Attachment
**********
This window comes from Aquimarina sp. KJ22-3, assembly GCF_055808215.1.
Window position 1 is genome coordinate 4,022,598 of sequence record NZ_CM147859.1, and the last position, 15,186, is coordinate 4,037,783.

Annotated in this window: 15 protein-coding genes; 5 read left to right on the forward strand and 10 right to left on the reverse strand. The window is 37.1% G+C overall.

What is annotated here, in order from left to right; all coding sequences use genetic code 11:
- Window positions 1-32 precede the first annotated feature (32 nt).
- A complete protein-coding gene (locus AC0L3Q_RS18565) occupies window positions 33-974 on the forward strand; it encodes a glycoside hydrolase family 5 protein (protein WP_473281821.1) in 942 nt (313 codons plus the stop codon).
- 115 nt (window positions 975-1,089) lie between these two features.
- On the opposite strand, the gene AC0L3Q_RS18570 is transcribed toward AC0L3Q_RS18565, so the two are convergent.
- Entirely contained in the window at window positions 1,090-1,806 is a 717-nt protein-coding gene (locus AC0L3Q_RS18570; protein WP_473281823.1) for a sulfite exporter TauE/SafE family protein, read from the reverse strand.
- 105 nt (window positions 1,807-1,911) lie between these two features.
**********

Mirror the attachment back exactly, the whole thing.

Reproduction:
This window comes from Aquimarina sp. KJ22-3, assembly GCF_055808215.1.
Window position 1 is genome coordinate 4,022,598 of sequence record NZ_CM147859.1, and the last position, 15,186, is coordinate 4,037,783.

Annotated in this window: 15 protein-coding genes; 5 read left to right on the forward strand and 10 right to left on the reverse strand. The window is 37.1% G+C overall.

What is annotated here, in order from left to right; all coding sequences use genetic code 11:
- Window positions 1-32 precede the first annotated feature (32 nt).
- A complete protein-coding gene (locus AC0L3Q_RS18565) occupies window positions 33-974 on the forward strand; it encodes a glycoside hydrolase family 5 protein (protein WP_473281821.1) in 942 nt (313 codons plus the stop codon).
- 115 nt (window positions 975-1,089) lie between these two features.
- On the opposite strand, the gene AC0L3Q_RS18570 is transcribed toward AC0L3Q_RS18565, so the two are convergent.
- Entirely contained in the window at window positions 1,090-1,806 is a 717-nt protein-coding gene (locus AC0L3Q_RS18570; protein WP_473281823.1) for a sulfite exporter TauE/SafE family protein, read from the reverse strand.
- 105 nt (window positions 1,807-1,911) lie between these two features.